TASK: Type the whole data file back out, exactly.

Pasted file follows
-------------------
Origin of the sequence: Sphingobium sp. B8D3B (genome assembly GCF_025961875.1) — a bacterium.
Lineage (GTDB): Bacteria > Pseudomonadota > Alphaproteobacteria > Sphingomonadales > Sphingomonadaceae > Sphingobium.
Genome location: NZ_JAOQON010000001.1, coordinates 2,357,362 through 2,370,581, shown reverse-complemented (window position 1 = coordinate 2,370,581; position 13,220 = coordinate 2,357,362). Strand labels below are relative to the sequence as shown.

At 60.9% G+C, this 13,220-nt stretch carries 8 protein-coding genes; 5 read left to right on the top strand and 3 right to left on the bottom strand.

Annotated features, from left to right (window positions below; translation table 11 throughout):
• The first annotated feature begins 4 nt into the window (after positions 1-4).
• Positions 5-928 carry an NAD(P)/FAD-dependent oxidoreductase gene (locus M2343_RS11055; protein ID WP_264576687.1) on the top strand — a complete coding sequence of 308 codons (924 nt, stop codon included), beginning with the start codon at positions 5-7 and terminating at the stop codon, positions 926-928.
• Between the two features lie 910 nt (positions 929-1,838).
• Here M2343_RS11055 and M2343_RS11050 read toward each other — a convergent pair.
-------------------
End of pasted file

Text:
Origin of the sequence: Sphingobium sp. B8D3B (genome assembly GCF_025961875.1) — a bacterium.
Lineage (GTDB): Bacteria > Pseudomonadota > Alphaproteobacteria > Sphingomonadales > Sphingomonadaceae > Sphingobium.
Genome location: NZ_JAOQON010000001.1, coordinates 2,357,362 through 2,370,581, shown reverse-complemented (window position 1 = coordinate 2,370,581; position 13,220 = coordinate 2,357,362). Strand labels below are relative to the sequence as shown.

At 60.9% G+C, this 13,220-nt stretch carries 8 protein-coding genes; 5 read left to right on the top strand and 3 right to left on the bottom strand.

Annotated features, from left to right (window positions below; translation table 11 throughout):
• The first annotated feature begins 4 nt into the window (after positions 1-4).
• Positions 5-928 carry an NAD(P)/FAD-dependent oxidoreductase gene (locus M2343_RS11055; protein ID WP_264576687.1) on the top strand — a complete coding sequence of 308 codons (924 nt, stop codon included), beginning with the start codon at positions 5-7 and terminating at the stop codon, positions 926-928.
• Between the two features lie 910 nt (positions 929-1,838).
• Here M2343_RS11055 and M2343_RS11050 read toward each other — a convergent pair.